Welcome to the UK Programme. Poverty in the UK today. We’re outraged that 1 in 3 children in the UK live in poverty; that’s just under 4m children. The UK has one of the worst rates of child poverty in the EU; ranked 21 st out of 27 countries – equal to Greece and Poland.
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We’re outraged that 1 in 3 children in the UK live in poverty;
that’s just under 4m children.
The UK has one of the worst rates of child poverty in the EU;
ranked 21st out of 27 countries – equal to Greece and Poland
This is a stairwell in one of the high rise blocks of flats on the Aylesbury Estate in London where many families live below the poverty line.
Lucy won’t let her children play outside
as she does not feel safe in the community
She is isolated and does not know any
other local parents. She does not go to
her son’s school to meet other parents
as she had a bad school experience herself.
Gordon brown said “Poverty is a scar on the soul of Britain”.
The government defines child poverty
as families living on less than 60% of
This means that after housing costs,
electricity, gas and other fixed costs
– a family of four – has just £20/week
There is no money for childhood fun
like swimming lessons, roller-skating or
having a family day out together.
The UK government is committed to eliminating child poverty by 2020. But theyhave fallen off course.
To ensure child poverty is reduced, a Child Poverty Bill was passed in Parliament March 2010.
The Bill demands that governments report annually what they have done to end child poverty.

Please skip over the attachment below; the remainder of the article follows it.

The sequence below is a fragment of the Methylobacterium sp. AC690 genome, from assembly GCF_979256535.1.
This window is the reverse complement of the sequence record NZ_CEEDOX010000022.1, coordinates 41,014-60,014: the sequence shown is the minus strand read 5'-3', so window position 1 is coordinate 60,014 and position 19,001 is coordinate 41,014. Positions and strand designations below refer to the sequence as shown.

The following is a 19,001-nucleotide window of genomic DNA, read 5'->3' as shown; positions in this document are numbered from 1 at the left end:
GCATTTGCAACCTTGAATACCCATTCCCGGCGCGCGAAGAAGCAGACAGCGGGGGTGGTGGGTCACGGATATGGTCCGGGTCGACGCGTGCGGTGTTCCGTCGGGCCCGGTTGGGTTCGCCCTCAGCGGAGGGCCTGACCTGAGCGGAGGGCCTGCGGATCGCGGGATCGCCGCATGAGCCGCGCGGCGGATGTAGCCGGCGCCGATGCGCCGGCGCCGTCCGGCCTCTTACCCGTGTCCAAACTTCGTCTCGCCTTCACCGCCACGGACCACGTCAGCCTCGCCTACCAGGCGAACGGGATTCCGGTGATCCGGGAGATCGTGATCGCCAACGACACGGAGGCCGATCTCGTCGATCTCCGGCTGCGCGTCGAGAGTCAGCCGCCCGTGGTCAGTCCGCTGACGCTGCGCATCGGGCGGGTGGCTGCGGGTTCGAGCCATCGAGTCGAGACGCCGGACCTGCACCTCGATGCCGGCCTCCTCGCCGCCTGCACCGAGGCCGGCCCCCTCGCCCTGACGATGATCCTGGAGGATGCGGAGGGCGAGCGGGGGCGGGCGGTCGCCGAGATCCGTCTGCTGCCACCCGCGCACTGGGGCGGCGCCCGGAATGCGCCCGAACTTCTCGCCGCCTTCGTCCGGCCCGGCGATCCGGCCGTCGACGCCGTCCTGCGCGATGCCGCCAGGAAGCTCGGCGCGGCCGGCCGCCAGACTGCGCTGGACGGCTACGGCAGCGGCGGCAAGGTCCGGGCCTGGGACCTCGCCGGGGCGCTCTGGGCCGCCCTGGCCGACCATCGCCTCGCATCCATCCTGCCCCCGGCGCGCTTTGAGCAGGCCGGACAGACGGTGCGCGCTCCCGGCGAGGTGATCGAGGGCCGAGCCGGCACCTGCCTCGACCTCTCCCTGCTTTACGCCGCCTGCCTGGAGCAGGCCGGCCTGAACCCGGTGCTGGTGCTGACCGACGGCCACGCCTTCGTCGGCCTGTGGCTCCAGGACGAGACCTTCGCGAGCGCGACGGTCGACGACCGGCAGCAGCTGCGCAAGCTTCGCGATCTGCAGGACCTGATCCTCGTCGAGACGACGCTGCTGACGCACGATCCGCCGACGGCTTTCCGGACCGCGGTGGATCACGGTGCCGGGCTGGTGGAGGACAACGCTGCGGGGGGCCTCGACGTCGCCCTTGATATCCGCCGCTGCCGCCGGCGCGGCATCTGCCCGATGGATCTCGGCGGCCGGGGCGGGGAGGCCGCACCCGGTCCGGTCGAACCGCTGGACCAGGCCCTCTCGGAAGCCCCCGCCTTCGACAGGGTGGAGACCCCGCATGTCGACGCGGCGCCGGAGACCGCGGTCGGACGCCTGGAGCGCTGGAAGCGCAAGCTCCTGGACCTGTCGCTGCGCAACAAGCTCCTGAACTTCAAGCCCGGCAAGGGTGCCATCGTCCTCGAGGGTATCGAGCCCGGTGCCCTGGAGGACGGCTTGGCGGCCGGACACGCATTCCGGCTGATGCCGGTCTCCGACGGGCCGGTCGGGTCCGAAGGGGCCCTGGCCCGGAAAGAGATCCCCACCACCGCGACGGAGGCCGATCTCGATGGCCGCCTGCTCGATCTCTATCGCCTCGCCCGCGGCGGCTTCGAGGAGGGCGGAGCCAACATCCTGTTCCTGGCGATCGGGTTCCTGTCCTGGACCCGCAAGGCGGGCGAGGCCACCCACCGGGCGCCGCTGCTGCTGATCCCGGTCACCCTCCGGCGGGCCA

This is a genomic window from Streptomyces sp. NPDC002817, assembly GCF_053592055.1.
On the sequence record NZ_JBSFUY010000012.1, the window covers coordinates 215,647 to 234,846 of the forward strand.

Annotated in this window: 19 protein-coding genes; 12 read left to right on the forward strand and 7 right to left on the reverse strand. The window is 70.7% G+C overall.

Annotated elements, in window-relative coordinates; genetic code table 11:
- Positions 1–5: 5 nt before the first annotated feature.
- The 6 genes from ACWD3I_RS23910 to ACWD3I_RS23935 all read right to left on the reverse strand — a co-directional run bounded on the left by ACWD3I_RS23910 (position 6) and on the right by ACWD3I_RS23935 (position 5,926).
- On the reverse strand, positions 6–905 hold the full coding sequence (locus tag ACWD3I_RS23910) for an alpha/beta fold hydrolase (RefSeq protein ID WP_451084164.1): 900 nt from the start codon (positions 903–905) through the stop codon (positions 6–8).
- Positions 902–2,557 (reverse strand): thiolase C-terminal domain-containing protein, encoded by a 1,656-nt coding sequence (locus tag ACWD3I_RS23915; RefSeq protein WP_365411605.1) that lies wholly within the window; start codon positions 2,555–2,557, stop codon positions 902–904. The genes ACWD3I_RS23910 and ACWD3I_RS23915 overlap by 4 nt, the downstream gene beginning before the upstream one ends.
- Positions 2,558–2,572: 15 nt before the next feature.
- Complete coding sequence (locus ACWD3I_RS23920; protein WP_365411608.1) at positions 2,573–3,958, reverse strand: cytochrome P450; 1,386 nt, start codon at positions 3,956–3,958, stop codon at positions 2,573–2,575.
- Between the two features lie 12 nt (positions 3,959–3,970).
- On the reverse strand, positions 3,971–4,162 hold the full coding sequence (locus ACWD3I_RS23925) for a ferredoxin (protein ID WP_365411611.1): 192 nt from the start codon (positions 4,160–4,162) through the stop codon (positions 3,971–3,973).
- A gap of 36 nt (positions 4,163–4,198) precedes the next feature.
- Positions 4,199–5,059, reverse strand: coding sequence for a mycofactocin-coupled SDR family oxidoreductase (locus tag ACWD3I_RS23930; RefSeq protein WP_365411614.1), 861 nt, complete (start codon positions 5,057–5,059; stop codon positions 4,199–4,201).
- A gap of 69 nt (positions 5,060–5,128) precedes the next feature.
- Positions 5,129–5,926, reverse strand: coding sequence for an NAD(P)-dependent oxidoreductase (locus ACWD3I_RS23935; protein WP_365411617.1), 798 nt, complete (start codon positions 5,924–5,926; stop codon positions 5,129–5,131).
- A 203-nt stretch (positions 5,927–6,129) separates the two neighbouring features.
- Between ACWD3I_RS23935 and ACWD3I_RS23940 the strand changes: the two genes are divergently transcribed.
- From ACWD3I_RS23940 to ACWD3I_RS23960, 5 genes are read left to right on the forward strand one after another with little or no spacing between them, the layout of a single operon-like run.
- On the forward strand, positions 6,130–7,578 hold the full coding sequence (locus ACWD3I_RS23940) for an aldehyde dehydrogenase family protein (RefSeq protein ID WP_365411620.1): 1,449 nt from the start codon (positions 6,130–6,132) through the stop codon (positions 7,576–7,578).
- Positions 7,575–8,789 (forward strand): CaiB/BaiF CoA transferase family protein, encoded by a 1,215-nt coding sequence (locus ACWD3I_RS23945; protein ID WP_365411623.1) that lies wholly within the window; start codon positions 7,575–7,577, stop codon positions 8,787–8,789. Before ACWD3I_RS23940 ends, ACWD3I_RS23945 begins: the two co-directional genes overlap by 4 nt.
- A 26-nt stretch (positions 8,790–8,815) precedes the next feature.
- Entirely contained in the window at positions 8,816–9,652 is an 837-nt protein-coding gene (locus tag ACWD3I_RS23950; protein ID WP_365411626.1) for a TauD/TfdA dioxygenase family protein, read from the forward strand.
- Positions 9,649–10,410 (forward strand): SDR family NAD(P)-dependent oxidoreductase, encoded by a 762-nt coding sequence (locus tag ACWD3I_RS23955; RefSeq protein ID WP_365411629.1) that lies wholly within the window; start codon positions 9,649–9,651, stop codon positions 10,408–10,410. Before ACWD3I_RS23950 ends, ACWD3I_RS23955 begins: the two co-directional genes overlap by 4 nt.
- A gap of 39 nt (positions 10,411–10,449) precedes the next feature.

Save the Children wants to play a
key role in making this happen.
Our visionin the UK is to end child poverty by 2020
Our missionis to inspirebreakthroughs in the way the world treats children, and achieve immediate and lasting change in their lives.
group in the UK and the start of a major area of our work.
every child and introduced the UK’s first playgroups and after- school clubs.
the Brook Hospital
with children and young people in England. We gained the support of the
Department for Education and Skills to consult young people on changes to
education policy and to include pupil feedback as a routine part of Ofsted
The outcomes for the Inspiring Change programme are:
Direct outcomes for participants - children and young people:
Each Inspiring Change group:
A community map exploring the challenges facing children living in poverty developed by children during a consultation to feed into the government’s Child Poverty Bill.Inspiring Change
‘Munch and Crunch’
The group looked at income
and its link to nutrition.
With our support they successfully:
families supporting them to make
a meal on a low income
sessions into a cook book
and also with our support they:
‘Munch and Crunch’
“All of us at the school feel that as a result of the partnership the children realise that they do not have to be passive victims in life but can be active participants and agents for change within their community and society as a whole.”
Angela Piddock, Head Teacher
FAST family in Manchester
FAST family in Belfast
During the sessions families:
learning resources such as books and toys.
“FAST helped me know that I am not a bad father and that I can help my sons do well at school. FAST helped me to feel like I could make a difference to what was going on and be positive about the future”.
Craig, a young parent in Glasgow
Shawn, pictured left with his mother Abbie, is three. Abbie has low literacy skills. Until she attended FAST, she was unsure about how she could best support Shawn to learn to read and write during such a critical phase of his ongoing growth and development.
Thanks to FAST, Abbie was supported to identify
new ways to interact with Shawn to make sure
that he was developing to his full potential and
that he would be ready to learn when he started
primary school. After gaining confidence, Abbie
has since enrolled in an adult education course
within the local community.
impact on children’s
in both the short and
opportunities for the poorest
children in the UK
For information on how you can support us please go to: